With no parameters, the eeprom command displays all the OpenBoot configuration settings, similar to the OpenBoot printenv command.
To view OpenBoot parameters from the shell prompt, you type prtconf –vp.
You can use the NVRAM commands listed in Table 3.9 to modify device aliases so that they remain permanent, even after a restart.
Resetting NVRAM Variables If you change an NVRAM setting on a SPARC system and the system no longer starts up, you can reset the NVRAM variables to their default settings by holding down Stop+N while the machine is powering up. When you issue the Stop+N key sequence, you hold down Stop+N immediately after turning on the power to the SPARC system; you then keep these keys pressed for a few seconds or until you see the banner (if the display is available).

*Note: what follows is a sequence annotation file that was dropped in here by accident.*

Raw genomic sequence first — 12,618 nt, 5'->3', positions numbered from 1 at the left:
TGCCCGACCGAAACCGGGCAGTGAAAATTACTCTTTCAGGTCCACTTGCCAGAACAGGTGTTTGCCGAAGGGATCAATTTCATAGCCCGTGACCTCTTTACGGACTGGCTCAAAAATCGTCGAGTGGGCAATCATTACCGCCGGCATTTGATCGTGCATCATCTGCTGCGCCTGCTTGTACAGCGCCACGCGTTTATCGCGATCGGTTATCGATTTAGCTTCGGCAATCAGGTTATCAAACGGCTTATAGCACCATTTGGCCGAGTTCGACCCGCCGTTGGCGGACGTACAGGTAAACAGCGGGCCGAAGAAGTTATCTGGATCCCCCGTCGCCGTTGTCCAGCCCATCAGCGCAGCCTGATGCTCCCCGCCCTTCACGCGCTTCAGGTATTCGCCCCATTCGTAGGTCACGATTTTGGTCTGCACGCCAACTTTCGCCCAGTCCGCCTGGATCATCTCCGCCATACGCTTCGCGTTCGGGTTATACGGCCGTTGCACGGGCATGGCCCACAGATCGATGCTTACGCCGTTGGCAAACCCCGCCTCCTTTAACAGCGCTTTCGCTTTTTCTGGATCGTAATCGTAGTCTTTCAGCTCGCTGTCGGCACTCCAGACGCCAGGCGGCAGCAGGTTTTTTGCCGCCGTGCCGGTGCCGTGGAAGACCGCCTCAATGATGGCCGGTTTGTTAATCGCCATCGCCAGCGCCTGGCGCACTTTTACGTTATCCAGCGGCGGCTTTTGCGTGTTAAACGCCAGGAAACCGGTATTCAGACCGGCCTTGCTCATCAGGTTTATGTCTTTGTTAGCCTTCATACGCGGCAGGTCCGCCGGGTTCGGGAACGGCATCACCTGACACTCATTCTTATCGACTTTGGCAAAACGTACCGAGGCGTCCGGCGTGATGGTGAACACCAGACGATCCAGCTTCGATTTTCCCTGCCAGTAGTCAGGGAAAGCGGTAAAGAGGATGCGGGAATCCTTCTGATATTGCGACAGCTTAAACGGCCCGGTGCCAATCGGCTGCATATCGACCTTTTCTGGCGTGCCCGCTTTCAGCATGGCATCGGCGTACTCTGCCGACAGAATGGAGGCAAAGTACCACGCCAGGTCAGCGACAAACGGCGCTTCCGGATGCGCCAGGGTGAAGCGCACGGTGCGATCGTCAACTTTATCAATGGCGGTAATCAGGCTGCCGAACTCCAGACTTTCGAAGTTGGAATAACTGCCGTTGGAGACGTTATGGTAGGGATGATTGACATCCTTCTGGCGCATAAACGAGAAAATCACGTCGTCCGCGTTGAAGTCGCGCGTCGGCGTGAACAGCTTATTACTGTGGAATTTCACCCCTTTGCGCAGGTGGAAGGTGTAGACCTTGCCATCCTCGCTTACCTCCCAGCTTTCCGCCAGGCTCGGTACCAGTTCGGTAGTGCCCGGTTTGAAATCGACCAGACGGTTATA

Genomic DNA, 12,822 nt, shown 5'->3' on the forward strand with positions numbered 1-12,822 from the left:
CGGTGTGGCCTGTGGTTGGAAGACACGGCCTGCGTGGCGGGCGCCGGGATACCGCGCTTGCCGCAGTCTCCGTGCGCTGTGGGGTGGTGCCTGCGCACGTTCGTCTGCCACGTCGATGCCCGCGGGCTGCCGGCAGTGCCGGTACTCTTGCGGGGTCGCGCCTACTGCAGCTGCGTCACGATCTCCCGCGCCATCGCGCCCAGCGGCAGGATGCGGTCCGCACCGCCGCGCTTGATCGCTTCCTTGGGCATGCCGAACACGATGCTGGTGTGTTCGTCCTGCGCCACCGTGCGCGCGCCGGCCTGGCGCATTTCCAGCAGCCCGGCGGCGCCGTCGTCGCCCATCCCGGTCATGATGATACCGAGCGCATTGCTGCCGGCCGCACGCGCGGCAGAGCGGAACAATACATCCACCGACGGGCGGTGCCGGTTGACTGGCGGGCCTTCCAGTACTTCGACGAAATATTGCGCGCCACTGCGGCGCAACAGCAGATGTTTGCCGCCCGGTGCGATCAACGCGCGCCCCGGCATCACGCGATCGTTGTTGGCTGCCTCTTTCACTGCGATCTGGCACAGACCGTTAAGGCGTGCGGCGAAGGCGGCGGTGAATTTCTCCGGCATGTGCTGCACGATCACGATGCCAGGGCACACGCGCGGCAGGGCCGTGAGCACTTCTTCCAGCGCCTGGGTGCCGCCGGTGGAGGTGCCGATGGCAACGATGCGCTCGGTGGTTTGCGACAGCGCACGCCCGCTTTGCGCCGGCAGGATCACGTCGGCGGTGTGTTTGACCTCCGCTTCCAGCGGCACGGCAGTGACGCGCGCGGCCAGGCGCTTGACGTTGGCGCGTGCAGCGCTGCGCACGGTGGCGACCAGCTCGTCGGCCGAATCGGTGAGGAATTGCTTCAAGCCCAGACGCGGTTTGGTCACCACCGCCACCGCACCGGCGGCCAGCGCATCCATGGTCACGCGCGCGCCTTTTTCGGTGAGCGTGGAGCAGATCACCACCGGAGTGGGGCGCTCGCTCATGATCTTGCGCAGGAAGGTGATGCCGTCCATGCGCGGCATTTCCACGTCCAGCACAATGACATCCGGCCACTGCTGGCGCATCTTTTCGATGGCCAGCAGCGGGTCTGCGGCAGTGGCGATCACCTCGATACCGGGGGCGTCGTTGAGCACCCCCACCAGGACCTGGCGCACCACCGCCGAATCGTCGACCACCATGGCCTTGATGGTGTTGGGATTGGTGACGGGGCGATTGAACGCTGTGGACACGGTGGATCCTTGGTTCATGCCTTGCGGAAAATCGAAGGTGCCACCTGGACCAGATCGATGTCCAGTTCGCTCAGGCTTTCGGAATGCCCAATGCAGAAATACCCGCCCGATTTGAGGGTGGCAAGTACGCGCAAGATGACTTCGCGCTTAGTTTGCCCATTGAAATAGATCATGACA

These are both good techniques for forcing a system's NVRAM variables to a known condition.
|nvalias <alias> <device-path>||Stores the command devalias <alias> <device-path> in NVRAMRC. (The alias persists until the nvunalias or set-defaults command is executed.) This command turns on use-nvramrc?.|
|nvunalias <alias>||Deletes the corresponding alias from NVRAMRC.|
For example, to permanently create a device alias named disk3 that represents a SCSI disk with a target ID of 3 on a SPARCstation 10 system, you type the following:
nvalias disk3 /pci@1f,0/pci@1,1/ide@3/disk@3,0